No CV is a pretty inappropriate title for My Computer’s second album, considering who they have behind the production desk. John Leckie has worked with some of the greatest names in music, such as John Lennon and Pink Floyd and has produced some of the best records of the modern era, including that epoch-defining album, The Stone Roses debut.
Not that My Computer is just Leckie’s toy – the two men behind the band are Andrew Chester and David Luke from Manchester, and you’re unlikely to find a duo who are more diametrically opposed. Chester has been diagnosed with depression, and wrote this album as his relationship with his long-term girlfriend was disintegrating. Luke meanwhile is the gadget addict who’s happiest in a club – together they produce some extraordinary music.
The opening signs aren’t good though – Lonely starts off as a feedback squalling, noisy rock song and you’re already filing My Computer away into the already overcrowded ‘new Libertines‘ bracket. But a couple of minutes in, the entire song changes tack completely and is transformed into a starkly beautiful piano piece. It’s quite a gap to go from Chester screaming “I’m so lonely…fuck you all” to a heartbreaking quasi-classical routine, but they pull if off flawlessly.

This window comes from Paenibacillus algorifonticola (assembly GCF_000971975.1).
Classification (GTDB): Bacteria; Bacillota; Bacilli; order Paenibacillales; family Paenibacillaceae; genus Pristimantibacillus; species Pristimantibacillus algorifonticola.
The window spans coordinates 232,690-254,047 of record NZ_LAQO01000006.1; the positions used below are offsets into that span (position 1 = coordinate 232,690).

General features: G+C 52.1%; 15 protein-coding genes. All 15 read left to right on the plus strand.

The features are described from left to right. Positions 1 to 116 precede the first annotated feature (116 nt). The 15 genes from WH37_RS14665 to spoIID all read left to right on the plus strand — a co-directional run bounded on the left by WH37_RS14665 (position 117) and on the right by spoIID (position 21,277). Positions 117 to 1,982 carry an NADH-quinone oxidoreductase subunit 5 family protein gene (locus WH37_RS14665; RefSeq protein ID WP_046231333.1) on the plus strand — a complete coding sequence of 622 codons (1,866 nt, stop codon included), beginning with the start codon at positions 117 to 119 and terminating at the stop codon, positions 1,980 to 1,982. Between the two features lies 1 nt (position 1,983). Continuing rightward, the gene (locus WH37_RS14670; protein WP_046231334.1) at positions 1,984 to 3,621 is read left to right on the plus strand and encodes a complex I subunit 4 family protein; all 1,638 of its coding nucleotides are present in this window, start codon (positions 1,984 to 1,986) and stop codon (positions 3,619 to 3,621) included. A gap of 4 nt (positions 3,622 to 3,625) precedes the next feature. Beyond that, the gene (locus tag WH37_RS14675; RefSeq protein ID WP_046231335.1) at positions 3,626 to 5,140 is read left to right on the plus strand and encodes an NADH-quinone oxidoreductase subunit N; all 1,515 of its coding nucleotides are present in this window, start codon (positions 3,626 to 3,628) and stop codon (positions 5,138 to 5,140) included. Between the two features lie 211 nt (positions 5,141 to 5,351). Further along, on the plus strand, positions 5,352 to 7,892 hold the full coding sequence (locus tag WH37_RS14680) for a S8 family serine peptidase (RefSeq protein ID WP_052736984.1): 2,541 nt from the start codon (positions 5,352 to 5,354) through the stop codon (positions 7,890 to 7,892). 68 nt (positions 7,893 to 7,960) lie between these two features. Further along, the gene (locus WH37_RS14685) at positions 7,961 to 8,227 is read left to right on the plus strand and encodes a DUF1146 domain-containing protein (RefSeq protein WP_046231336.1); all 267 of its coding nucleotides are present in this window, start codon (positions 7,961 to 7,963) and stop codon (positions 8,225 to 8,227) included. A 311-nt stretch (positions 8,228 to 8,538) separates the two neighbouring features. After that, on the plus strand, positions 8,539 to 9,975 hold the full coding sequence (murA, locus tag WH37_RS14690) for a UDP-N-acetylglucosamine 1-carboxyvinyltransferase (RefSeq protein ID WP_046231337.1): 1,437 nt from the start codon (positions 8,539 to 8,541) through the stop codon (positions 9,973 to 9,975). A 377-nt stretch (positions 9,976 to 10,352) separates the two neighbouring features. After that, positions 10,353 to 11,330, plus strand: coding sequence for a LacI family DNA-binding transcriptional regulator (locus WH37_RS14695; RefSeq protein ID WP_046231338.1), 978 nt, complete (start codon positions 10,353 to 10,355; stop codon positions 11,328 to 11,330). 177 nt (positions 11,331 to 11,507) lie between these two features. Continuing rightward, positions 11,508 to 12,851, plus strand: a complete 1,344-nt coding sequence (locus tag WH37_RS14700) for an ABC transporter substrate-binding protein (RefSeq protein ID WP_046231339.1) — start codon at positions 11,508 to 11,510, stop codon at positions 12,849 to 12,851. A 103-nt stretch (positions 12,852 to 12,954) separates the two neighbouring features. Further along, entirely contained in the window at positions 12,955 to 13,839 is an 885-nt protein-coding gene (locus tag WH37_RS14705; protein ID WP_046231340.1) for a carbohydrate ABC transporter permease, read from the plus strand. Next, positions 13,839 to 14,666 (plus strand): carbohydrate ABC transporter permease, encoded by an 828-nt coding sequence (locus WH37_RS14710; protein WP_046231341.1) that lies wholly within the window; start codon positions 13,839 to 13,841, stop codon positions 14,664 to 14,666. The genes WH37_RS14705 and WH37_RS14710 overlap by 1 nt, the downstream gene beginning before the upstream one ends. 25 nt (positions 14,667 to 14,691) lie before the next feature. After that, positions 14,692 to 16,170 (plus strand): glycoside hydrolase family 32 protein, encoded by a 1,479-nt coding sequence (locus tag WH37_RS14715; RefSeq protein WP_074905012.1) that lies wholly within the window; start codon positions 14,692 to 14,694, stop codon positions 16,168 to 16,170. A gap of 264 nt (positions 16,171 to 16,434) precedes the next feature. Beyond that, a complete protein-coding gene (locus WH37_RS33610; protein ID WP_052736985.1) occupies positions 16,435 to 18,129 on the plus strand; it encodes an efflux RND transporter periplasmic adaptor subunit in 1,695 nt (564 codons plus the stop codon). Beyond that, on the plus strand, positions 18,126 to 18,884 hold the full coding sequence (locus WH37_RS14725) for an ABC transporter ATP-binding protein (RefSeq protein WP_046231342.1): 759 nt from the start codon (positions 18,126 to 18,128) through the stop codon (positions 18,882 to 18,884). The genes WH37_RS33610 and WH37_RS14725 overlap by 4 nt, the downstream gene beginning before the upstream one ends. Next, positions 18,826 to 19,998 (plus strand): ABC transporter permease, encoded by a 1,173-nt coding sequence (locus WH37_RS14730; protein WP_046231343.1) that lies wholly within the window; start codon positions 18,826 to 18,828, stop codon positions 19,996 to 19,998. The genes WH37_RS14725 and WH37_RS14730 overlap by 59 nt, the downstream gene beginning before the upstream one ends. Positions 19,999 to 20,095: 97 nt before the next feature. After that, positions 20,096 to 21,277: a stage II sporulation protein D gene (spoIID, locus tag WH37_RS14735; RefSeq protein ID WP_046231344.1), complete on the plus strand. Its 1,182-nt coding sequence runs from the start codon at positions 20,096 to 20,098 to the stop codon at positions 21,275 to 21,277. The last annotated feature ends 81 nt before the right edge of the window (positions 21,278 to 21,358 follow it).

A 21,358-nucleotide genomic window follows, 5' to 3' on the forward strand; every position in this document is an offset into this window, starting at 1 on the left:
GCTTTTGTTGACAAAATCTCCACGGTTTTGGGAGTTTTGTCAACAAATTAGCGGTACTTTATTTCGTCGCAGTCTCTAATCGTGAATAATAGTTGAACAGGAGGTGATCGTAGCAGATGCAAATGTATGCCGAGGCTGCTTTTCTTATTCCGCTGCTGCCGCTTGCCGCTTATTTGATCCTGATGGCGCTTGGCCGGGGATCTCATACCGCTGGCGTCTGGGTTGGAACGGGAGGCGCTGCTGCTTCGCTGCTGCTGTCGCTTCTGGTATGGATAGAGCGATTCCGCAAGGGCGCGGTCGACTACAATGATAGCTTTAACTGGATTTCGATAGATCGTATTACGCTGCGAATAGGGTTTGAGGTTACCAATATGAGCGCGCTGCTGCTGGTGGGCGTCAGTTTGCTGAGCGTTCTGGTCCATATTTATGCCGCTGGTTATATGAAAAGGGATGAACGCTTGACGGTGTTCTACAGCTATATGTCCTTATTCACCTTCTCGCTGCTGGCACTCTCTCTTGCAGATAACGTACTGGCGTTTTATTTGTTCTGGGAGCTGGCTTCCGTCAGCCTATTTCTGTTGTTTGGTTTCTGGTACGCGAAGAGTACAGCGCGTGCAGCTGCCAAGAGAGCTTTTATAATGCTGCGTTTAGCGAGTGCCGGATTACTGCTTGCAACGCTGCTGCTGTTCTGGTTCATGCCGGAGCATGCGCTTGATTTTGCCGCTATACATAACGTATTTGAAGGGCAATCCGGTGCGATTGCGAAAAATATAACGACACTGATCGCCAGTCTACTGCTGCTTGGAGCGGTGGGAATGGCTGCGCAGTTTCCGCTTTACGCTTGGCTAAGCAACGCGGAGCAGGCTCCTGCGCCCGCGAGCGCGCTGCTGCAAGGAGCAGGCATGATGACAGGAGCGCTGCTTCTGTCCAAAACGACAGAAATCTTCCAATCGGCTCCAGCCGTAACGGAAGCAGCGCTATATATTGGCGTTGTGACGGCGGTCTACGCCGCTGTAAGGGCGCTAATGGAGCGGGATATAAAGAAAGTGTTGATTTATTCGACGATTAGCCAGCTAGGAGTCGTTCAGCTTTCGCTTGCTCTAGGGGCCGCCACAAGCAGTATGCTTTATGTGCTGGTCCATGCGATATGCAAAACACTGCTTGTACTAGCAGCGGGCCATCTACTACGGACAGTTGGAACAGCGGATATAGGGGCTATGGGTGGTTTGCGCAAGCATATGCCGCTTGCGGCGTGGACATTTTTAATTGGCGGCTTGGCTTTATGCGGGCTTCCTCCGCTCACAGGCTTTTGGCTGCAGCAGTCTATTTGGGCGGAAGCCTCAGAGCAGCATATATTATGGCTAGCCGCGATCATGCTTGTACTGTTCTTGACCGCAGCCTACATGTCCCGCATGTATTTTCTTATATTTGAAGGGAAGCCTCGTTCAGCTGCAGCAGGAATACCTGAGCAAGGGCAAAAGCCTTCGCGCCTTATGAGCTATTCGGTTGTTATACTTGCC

This kind of invention and originality just pours out of No CV. A case in point is the astonishing The Boy I Used To Be, which begins with a marching band drumbeat and then, over the course of its near seven minutes, changes into a Krautrock style prog epic before segueing into something you may hear at Last Night Of The Proms if the Aphex Twin was in charge of proceedings, before wrapping things up with a piano led coda. You won’t hear a more startling song all year.
Despite the excessive experimentation used on the album, it still retains a mainstream sensibility. Stumble is like a darker version of early Athlete, Some Chemicals is lazily lovely and could easily be the first summer hit about scoring drugs, while Heart drops all the studio wizardry to reveal a beautiful, melodramatic piano ballad.
It’s clear listening to the lyrics though that Chester is one unhappy bunny. Some of the lyrics here are very bleak indeed (“I know I’m a rapist, but I keep it to myself” from Life, to take just one rather worrying example), and with most songs seemingly charting the breakdown of his relationship, it could all become unutterably depressing in other hands. Yet this is where Luke and Leckie’s genius comes in, with the former adding all manner of odd, intriguing sound effects and the latter giving the album a listenable sheen.
No CV has already been compared to that other great ‘challenging’ epic, Radiohead‘s OK Computer, and it’s a fair comparison to draw. Yet No Computer are even more inventive than Thom Yorke and company, and if they keep producing albums of this quality then the future is very bright for them. They say that from great pain comes great art – it’s obvious that Andrew Chester has been through some tough times, but in this album he’s produced a true work of art.